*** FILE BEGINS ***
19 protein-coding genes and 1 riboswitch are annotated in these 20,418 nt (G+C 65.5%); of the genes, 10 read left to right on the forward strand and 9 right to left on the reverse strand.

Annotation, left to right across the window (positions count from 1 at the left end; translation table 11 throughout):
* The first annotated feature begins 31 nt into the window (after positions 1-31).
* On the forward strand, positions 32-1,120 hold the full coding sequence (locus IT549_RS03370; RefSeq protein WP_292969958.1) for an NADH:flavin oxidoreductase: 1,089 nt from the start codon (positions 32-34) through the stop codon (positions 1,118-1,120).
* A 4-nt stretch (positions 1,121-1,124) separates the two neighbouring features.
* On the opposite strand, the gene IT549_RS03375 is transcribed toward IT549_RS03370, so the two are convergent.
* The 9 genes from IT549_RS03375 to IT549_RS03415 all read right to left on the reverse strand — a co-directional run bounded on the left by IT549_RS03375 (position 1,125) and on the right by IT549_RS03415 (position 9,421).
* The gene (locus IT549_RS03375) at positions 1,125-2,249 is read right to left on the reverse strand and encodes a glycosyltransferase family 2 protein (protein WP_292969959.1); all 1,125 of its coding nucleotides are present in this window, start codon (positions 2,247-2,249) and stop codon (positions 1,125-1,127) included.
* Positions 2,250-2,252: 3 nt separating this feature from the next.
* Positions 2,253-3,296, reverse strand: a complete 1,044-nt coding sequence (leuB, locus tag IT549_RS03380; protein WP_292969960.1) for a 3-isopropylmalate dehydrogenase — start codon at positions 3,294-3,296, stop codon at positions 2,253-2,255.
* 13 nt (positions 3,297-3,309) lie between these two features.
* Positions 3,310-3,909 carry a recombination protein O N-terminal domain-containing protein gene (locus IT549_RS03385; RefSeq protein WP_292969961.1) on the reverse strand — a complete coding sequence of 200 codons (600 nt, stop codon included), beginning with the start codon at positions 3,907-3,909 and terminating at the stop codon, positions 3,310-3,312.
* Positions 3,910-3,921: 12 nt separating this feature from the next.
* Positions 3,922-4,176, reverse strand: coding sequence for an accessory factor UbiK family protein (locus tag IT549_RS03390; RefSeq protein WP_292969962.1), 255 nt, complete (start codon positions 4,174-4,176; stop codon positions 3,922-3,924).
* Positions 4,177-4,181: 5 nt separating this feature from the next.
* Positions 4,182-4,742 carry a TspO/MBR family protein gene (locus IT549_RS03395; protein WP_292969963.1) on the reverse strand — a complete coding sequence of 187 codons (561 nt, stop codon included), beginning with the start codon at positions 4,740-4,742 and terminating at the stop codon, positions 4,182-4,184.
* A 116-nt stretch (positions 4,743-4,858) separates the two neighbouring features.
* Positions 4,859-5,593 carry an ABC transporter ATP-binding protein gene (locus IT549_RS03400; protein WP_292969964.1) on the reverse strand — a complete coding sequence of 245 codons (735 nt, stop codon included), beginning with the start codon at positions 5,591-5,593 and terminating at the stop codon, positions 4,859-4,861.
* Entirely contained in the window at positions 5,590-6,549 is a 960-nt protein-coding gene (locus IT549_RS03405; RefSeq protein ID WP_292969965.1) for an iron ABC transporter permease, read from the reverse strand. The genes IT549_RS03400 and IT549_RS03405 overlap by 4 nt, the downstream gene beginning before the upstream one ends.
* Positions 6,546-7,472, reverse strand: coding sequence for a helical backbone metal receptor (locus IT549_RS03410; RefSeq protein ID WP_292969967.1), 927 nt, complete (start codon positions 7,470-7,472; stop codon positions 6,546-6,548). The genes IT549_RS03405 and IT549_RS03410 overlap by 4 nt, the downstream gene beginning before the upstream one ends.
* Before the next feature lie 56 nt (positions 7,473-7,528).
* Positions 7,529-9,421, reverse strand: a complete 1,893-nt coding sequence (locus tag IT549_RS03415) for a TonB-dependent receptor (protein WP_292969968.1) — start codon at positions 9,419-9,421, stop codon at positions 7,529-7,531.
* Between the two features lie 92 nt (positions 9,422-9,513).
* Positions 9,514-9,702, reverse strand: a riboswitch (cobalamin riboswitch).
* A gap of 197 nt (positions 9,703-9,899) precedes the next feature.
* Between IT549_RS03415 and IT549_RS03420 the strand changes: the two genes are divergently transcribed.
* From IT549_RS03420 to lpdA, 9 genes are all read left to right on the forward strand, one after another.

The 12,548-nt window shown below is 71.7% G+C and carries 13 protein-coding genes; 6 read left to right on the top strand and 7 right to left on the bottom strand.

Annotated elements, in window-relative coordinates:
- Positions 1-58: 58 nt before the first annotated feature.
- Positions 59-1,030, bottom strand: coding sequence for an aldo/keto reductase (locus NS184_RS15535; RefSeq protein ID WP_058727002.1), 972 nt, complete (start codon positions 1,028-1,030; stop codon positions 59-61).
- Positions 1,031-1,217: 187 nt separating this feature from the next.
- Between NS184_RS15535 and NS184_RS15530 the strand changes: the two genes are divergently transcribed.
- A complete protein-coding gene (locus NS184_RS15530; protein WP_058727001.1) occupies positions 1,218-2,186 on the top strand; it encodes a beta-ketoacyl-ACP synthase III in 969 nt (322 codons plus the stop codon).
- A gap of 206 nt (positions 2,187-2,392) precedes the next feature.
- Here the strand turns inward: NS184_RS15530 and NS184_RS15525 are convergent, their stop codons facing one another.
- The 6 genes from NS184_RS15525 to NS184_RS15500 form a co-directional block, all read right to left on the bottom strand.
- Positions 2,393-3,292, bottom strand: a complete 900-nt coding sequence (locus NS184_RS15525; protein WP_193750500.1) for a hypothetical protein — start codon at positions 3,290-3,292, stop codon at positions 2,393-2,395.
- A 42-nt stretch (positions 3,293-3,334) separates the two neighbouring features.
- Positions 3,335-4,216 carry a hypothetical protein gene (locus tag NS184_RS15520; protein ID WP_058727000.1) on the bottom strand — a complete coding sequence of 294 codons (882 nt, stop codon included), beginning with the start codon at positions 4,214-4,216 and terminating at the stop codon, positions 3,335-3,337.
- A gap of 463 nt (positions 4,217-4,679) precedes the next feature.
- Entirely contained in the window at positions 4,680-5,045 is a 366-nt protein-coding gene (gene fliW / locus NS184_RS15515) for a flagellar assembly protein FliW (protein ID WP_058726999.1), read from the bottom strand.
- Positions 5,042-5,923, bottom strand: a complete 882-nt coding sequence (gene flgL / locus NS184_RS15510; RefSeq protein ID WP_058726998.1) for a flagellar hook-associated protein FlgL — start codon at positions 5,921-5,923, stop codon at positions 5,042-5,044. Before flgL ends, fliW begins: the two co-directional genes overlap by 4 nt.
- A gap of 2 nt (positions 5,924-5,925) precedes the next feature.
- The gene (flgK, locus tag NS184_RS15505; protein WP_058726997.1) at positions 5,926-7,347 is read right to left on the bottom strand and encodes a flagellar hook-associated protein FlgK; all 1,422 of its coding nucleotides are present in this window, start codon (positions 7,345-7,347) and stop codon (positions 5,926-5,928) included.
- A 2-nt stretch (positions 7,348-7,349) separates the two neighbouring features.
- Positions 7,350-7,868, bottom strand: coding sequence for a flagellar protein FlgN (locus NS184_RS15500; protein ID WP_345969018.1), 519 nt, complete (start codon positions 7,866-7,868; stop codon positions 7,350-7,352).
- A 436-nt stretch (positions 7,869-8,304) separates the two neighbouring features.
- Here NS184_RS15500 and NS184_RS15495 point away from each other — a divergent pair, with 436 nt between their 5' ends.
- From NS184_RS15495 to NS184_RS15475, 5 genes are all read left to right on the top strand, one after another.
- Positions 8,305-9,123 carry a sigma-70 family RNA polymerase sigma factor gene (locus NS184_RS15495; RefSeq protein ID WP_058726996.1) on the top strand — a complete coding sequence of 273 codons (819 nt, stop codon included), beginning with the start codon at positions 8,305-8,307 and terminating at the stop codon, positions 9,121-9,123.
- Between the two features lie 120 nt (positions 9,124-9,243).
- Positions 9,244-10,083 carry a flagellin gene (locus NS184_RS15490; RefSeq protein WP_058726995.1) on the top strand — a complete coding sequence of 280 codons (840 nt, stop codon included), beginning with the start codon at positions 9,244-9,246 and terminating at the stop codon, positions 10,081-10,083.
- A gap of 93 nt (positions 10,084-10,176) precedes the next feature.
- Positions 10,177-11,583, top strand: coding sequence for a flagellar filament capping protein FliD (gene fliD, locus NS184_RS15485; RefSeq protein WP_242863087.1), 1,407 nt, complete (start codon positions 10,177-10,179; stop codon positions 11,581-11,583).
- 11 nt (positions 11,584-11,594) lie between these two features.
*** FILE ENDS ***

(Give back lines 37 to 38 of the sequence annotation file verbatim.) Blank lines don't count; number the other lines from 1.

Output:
- The 6 genes from NS184_RS15525 to NS184_RS15500 form a co-directional block, all read right to left on the bottom strand.
- Positions 2,393-3,292, bottom strand: a complete 900-nt coding sequence (locus NS184_RS15525; protein WP_193750500.1) for a hypothetical protein — start codon at positions 3,290-3,292, stop codon at positions 2,393-2,395.